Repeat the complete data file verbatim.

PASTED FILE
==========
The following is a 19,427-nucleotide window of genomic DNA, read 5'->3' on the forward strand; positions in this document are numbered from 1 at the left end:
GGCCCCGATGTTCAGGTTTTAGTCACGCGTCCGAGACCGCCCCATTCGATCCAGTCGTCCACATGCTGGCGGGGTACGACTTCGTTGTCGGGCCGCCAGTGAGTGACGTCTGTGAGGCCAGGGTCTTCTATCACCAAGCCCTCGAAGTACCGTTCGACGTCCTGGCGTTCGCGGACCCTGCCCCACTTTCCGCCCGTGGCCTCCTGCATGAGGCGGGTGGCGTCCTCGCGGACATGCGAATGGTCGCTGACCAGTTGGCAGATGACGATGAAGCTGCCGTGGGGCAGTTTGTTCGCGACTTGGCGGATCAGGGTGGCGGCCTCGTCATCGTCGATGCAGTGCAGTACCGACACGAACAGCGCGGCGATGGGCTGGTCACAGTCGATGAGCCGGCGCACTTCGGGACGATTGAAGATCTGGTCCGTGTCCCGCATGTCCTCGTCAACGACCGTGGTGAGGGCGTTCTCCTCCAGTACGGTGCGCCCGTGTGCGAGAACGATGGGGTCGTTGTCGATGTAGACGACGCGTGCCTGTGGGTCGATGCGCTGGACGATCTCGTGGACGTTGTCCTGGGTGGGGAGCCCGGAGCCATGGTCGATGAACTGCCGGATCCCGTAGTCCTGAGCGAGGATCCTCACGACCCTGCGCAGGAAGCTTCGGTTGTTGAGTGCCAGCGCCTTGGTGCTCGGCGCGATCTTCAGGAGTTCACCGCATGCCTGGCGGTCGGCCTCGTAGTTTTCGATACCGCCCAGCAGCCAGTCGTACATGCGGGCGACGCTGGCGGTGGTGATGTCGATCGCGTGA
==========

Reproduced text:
The following is a 19,427-nucleotide window of genomic DNA, read 5'->3' on the forward strand; positions in this document are numbered from 1 at the left end:
GGCCCCGATGTTCAGGTTTTAGTCACGCGTCCGAGACCGCCCCATTCGATCCAGTCGTCCACATGCTGGCGGGGTACGACTTCGTTGTCGGGCCGCCAGTGAGTGACGTCTGTGAGGCCAGGGTCTTCTATCACCAAGCCCTCGAAGTACCGTTCGACGTCCTGGCGTTCGCGGACCCTGCCCCACTTTCCGCCCGTGGCCTCCTGCATGAGGCGGGTGGCGTCCTCGCGGACATGCGAATGGTCGCTGACCAGTTGGCAGATGACGATGAAGCTGCCGTGGGGCAGTTTGTTCGCGACTTGGCGGATCAGGGTGGCGGCCTCGTCATCGTCGATGCAGTGCAGTACCGACACGAACAGCGCGGCGATGGGCTGGTCACAGTCGATGAGCCGGCGCACTTCGGGACGATTGAAGATCTGGTCCGTGTCCCGCATGTCCTCGTCAACGACCGTGGTGAGGGCGTTCTCCTCCAGTACGGTGCGCCCGTGTGCGAGAACGATGGGGTCGTTGTCGATGTAGACGACGCGTGCCTGTGGGTCGATGCGCTGGACGATCTCGTGGACGTTGTCCTGGGTGGGGAGCCCGGAGCCATGGTCGATGAACTGCCGGATCCCGTAGTCCTGAGCGAGGATCCTCACGACCCTGCGCAGGAAGCTTCGGTTGTTGAGTGCCAGCGCCTTGGTGCTCGGCGCGATCTTCAGGAGTTCACCGCATGCCTGGCGGTCGGCCTCGTAGTTTTCGATACCGCCCAGCAGCCAGTCGTACATGCGGGCGACGCTGGCGGTGGTGATGTCGATCGCGTGA